By Sara Naqwi – Free Omar Khadr Now
In helping edit this article, a personal note of deep gratitude to Marlene Cuthbert, who was passionate and completely devoted to seeing justice brought to her friend, Omar, until her last days.
Marlene passed away on March 25, 2015.
I was twenty-five years old when I first saw Omar Khadr’s young face, staring back at me through my laptop screen. The innocence in his big brown eyes combined with the sombre expression drew me in; the straight-backed posture which is typically alien on a teenager confirmed he was staring into the lens of a camera for a passport photo, perhaps being told by the cameraman to remain expressionless, yet the photograph still captured his cheerful disposition. There was a trace of a faint moustache on his baby face, with a hint of a smile in his eyes and mouth. This was a photograph of a young boy, who was barely fourteen years old.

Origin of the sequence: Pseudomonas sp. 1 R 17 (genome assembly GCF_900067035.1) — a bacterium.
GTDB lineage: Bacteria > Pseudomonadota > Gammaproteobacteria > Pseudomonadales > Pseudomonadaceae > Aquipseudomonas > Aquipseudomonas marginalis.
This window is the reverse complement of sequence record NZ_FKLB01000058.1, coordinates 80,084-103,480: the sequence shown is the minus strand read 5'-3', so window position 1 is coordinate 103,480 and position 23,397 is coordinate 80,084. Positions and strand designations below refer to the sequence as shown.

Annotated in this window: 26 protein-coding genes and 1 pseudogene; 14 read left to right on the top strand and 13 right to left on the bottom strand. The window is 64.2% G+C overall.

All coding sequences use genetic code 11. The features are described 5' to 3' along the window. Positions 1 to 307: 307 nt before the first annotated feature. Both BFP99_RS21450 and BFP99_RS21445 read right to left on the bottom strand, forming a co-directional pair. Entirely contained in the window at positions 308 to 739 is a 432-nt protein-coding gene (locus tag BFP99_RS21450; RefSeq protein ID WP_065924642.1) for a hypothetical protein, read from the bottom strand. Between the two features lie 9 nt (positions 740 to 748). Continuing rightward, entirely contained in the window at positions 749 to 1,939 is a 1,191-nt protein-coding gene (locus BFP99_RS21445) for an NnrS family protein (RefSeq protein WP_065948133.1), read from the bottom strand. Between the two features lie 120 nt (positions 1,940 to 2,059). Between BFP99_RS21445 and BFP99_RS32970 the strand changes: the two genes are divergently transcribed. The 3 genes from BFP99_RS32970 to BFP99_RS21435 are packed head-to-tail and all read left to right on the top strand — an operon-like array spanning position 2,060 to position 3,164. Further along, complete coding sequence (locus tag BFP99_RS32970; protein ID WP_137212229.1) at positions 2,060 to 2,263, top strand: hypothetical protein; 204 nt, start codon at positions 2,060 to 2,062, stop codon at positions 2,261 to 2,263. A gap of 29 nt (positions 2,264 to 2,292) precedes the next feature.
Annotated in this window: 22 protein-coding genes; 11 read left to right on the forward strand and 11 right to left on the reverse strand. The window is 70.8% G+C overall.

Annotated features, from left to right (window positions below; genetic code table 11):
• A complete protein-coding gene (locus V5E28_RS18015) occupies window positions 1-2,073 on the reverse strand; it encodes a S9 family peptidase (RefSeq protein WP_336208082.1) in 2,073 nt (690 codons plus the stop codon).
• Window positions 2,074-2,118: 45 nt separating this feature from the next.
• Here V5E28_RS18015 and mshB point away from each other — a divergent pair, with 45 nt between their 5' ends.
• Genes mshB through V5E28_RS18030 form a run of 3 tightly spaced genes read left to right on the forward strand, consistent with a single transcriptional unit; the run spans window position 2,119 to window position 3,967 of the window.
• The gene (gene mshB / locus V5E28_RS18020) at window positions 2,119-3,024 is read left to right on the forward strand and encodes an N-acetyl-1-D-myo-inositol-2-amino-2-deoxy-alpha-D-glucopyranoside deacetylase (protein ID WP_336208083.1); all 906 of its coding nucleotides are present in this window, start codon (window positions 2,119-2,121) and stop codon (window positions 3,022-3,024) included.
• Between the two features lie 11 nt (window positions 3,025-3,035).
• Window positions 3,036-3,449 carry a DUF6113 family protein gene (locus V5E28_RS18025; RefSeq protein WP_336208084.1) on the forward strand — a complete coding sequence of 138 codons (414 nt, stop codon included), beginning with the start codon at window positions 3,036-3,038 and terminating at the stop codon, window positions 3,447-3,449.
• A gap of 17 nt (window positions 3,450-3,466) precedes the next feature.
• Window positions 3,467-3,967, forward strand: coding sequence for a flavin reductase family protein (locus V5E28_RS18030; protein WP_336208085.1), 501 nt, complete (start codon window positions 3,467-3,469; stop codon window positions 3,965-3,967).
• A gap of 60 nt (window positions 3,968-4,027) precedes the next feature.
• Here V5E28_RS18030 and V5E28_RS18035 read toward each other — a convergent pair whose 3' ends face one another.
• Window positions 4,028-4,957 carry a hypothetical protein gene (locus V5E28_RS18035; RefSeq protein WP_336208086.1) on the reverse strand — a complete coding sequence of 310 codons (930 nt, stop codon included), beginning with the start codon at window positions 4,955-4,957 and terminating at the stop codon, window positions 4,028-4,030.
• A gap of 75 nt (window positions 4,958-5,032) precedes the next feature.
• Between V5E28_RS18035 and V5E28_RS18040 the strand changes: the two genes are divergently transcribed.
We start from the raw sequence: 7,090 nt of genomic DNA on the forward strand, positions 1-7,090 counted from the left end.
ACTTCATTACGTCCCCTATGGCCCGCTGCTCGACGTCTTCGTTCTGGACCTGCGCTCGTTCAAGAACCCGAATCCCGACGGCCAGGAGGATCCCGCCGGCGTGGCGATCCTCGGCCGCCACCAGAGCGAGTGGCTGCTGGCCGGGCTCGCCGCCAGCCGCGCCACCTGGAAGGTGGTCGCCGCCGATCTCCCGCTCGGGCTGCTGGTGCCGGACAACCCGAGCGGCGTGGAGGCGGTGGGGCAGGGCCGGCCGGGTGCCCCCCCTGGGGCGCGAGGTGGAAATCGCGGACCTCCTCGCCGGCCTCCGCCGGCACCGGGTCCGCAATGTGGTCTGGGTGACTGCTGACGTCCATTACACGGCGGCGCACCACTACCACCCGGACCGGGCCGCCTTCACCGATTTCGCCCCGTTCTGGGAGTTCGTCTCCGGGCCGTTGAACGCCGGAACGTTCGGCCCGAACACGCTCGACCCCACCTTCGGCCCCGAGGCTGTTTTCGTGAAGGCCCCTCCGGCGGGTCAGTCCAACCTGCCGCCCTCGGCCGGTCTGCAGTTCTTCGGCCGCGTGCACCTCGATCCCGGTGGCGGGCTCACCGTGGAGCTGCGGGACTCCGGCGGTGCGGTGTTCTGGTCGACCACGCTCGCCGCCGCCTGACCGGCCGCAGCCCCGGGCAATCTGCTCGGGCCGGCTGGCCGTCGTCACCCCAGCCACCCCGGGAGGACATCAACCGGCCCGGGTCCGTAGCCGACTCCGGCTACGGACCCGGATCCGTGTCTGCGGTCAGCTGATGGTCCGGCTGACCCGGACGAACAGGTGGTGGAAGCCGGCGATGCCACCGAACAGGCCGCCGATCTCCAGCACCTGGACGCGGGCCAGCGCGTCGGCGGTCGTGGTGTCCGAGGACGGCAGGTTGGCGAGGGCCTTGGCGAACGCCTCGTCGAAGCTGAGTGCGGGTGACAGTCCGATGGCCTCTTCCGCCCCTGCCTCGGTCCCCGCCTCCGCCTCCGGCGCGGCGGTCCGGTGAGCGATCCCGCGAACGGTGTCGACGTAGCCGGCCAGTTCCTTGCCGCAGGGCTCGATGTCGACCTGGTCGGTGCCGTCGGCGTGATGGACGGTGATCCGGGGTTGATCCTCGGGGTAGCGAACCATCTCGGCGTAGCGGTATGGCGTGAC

I was completing my final year of Bachelors in English from a Canadian university and had decided to take a course, “Introduction to Law and Justice”, out of curiosity. One of the assignments I was asked to write about was on Omar Khadr’s case, and that is how I came to know about the young man who was to become an integral part of my life eventually. When I scanned the details of his case online, I was overwhelmed by the amount of heavy information revolving around this child. The words Guantanamo Bay, torture, war on terror, indefinite detention combined with the images of hooded men in orange jumpsuits, chained like animals and caged under the blazing sun in Cuba, where the prison is based, confounded me. I knew it was wrong – who wouldn’t be horrified by this abnormal treatment of human beings? – but I couldn’t fully appreciate the gravity of the situation. Even though I was aware of how Muslims had suddenly become targets of racism since 9/11, and Continue reading